Life provides turning points of many kinds, but the most powerful of all may be character-revealing moments.
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Leadership Development is Human Development
Pamela B. Paresky Ph.D.
What can we do about bigotry, hatred, and racial violence? A former skinhead says the answer is love.
A new Harvard study indicates that trigger warnings may undermine resilience in the aftermath of trauma, and promote a stigmatizing view of trauma survivors as emotional invalids.
Daniella Greenbaum wrote a mainstream conservative opinion piece and Business Insider retracted it. Greenbaum resigned, and the world of acceptable ideas got even smaller.
Can our fractured democracy be repaired by addressing our nation's poverty of empathy, and replacing hate and recriminations with "radical love"?
A new book delivers an important message: It's a myth that experiencing mid-life malaise means there's something wrong with you or your life.
“You know what makes politics so toxic?” conservative commentator Charlie Sykes asked on Twitter. The firing of Kevin Williamson is a case in point.
You want to perform acts of kindness, but sometimes you run out of ideas. A new book by the Editor-in-Chief of Woman's Day has you covered.
When we ask ourselves whether we are really listening, we can find part of the answer by asking ourselves where we have placed the person with whom we are speaking.
Do you argue for the sake of putting someone down? Do you argue for the sake of elevating yourself? What if we learned to argue for the sake of democracy?
Teen use of most substances is down, but teens are "vaping" marijuana, and think it's safe.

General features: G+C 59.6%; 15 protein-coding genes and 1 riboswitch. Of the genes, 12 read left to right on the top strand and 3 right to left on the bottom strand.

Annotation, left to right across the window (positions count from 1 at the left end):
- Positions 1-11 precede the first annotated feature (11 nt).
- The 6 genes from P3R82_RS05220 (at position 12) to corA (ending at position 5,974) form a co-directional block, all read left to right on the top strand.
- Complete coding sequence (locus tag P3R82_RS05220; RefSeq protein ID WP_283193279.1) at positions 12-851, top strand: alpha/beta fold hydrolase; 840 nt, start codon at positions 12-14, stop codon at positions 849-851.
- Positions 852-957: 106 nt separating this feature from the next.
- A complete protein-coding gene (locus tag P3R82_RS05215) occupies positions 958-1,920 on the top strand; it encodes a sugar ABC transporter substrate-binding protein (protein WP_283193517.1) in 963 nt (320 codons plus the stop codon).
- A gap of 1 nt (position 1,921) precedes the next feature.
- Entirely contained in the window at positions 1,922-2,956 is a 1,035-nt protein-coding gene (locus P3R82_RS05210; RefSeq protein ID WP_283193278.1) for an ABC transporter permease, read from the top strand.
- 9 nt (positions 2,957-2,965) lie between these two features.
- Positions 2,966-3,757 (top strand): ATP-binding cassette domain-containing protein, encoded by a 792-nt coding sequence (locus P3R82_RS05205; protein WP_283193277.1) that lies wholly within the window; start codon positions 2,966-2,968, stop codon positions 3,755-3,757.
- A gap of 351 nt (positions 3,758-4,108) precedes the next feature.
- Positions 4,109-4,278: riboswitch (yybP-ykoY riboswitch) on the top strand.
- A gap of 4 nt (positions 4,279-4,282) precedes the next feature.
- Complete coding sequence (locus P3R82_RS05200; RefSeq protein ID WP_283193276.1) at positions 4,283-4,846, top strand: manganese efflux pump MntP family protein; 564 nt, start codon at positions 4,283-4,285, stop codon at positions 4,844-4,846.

Dreading spending the holidays with relatives whose politics you can't stand? Doing this one thing is a game-changer.
The design of children's social life teaches them to create a world of status where people are left out and mistreated. One teen is trying to change that — with an app.
College callout culture has breached the campus gate, and Google is the first high-profile company to join the post-rational world. What allowed it to happen; can it happen again?
Political violence has its roots in anger, contempt, and disgust; three emotions familiar to all of us. Maintaining our civic values requires avoiding the impulse to dehumanize.
When protesters equate speech with violence, we aren't surprised. But now at least one academic is using science to validate the claim. Is it just harmless rhetoric?
How polarized are we, and what can we do to reclaim the democratic virtues of moderation, civility, and compromise?
Is your "true self" an Inner Child or an Inner Adult?
Pulitzer Prize winning Bret Stephens makes some readers of the New York Times uncomfortable, and some, angry. He says that's his job. But many readers want him fired for his views.
Empathetic professors who subscribe to the invention that words equal violence, and that hearing certain views is a threat to students' "humanity" can do incalculable damage.
Colleges can either give in to "Brittle Self Disorder" or empower students to get past the discomfort of confronting objectionable ideas and teach them to think critically.
Many college students are unable to debate bad ideas because they aren't learning the difference between a firmly held opinion and a self-evident truth.
Violent protests aimed at preventing “hate speech” at Berkeley show how dangerous we become when we can’t tell the difference between vile words and real violence.
The FDA warns that some natural remedies contain poison. Meanwhile partisan rhetoric poisons the body politic.
Our country is divided. There seems to be no middle ground. President Obama calls for free speech and listening to replace silencing and shouting down the opposition.
Headlines call for intolerance toward Trump voters. Families are stressed, and friendships are frayed. Tolerance is a paradigm that has outlived its purpose.
Will this election ever end? And when it's over, who will we be?
In the wake of Donald Trump's lewd comments, there's a debate about whether "locker room talk" is really all that bad.
What about the stigma of seeking mental health care for the injuries of war?
The Aspen Brain Lab convenes experts on living life to its fullest
Want to end bullying? Talking about kindness isn’t the same thing as being kind.
Pamela Paresky, Ph.D., is the Chief Research Officer to the CEO of the Foundation for Individual Rights in Education (FIRE), Director of the Aspen Center for Human Development, and author of A Year of Kindness.